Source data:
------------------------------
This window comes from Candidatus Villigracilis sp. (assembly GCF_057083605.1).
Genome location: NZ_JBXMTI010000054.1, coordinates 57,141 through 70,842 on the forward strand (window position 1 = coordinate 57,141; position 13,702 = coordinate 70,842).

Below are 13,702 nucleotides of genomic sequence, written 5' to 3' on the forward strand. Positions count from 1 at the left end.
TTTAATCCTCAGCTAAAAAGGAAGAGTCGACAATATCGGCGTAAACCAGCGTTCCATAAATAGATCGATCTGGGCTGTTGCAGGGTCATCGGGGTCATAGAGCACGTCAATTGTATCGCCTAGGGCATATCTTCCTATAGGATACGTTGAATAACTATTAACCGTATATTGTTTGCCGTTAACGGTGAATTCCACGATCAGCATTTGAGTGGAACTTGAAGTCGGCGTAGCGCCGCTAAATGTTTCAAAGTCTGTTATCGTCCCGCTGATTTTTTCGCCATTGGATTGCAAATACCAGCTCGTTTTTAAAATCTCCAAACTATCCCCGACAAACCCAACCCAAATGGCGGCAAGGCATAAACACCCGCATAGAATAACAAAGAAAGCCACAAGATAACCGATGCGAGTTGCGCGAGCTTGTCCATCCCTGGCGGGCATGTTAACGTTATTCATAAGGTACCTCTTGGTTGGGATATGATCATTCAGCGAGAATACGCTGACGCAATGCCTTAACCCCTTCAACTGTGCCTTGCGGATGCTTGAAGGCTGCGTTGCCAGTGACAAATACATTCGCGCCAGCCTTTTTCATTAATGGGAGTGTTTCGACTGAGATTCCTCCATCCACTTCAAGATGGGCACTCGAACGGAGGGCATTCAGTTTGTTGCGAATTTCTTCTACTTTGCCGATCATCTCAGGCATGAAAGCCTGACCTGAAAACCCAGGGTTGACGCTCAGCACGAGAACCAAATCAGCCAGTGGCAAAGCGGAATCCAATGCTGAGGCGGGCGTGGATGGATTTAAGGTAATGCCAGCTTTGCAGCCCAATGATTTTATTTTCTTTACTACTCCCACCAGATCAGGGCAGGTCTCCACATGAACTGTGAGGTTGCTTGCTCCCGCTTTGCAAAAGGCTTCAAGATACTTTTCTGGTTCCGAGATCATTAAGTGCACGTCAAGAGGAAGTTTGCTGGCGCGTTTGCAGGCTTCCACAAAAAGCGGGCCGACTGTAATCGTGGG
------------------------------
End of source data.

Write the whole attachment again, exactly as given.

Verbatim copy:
This window comes from Candidatus Villigracilis sp. (assembly GCF_057083605.1).
Genome location: NZ_JBXMTI010000054.1, coordinates 57,141 through 70,842 on the forward strand (window position 1 = coordinate 57,141; position 13,702 = coordinate 70,842).

Below are 13,702 nucleotides of genomic sequence, written 5' to 3' on the forward strand. Positions count from 1 at the left end.
TTTAATCCTCAGCTAAAAAGGAAGAGTCGACAATATCGGCGTAAACCAGCGTTCCATAAATAGATCGATCTGGGCTGTTGCAGGGTCATCGGGGTCATAGAGCACGTCAATTGTATCGCCTAGGGCATATCTTCCTATAGGATACGTTGAATAACTATTAACCGTATATTGTTTGCCGTTAACGGTGAATTCCACGATCAGCATTTGAGTGGAACTTGAAGTCGGCGTAGCGCCGCTAAATGTTTCAAAGTCTGTTATCGTCCCGCTGATTTTTTCGCCATTGGATTGCAAATACCAGCTCGTTTTTAAAATCTCCAAACTATCCCCGACAAACCCAACCCAAATGGCGGCAAGGCATAAACACCCGCATAGAATAACAAAGAAAGCCACAAGATAACCGATGCGAGTTGCGCGAGCTTGTCCATCCCTGGCGGGCATGTTAACGTTATTCATAAGGTACCTCTTGGTTGGGATATGATCATTCAGCGAGAATACGCTGACGCAATGCCTTAACCCCTTCAACTGTGCCTTGCGGATGCTTGAAGGCTGCGTTGCCAGTGACAAATACATTCGCGCCAGCCTTTTTCATTAATGGGAGTGTTTCGACTGAGATTCCTCCATCCACTTCAAGATGGGCACTCGAACGGAGGGCATTCAGTTTGTTGCGAATTTCTTCTACTTTGCCGATCATCTCAGGCATGAAAGCCTGACCTGAAAACCCAGGGTTGACGCTCAGCACGAGAACCAAATCAGCCAGTGGCAAAGCGGAATCCAATGCTGAGGCGGGCGTGGATGGATTTAAGGTAATGCCAGCTTTGCAGCCCAATGATTTTATTTTCTTTACTACTCCCACCAGATCAGGGCAGGTCTCCACATGAACTGTGAGGTTGCTTGCTCCCGCTTTGCAAAAGGCTTCAAGATACTTTTCTGGTTCCGAGATCATTAAGTGCACGTCAAGAGGAAGTTTGCTGGCGCGTTTGCAGGCTTCCACAAAAAGCGGGCCGACTGTAATCGTGGG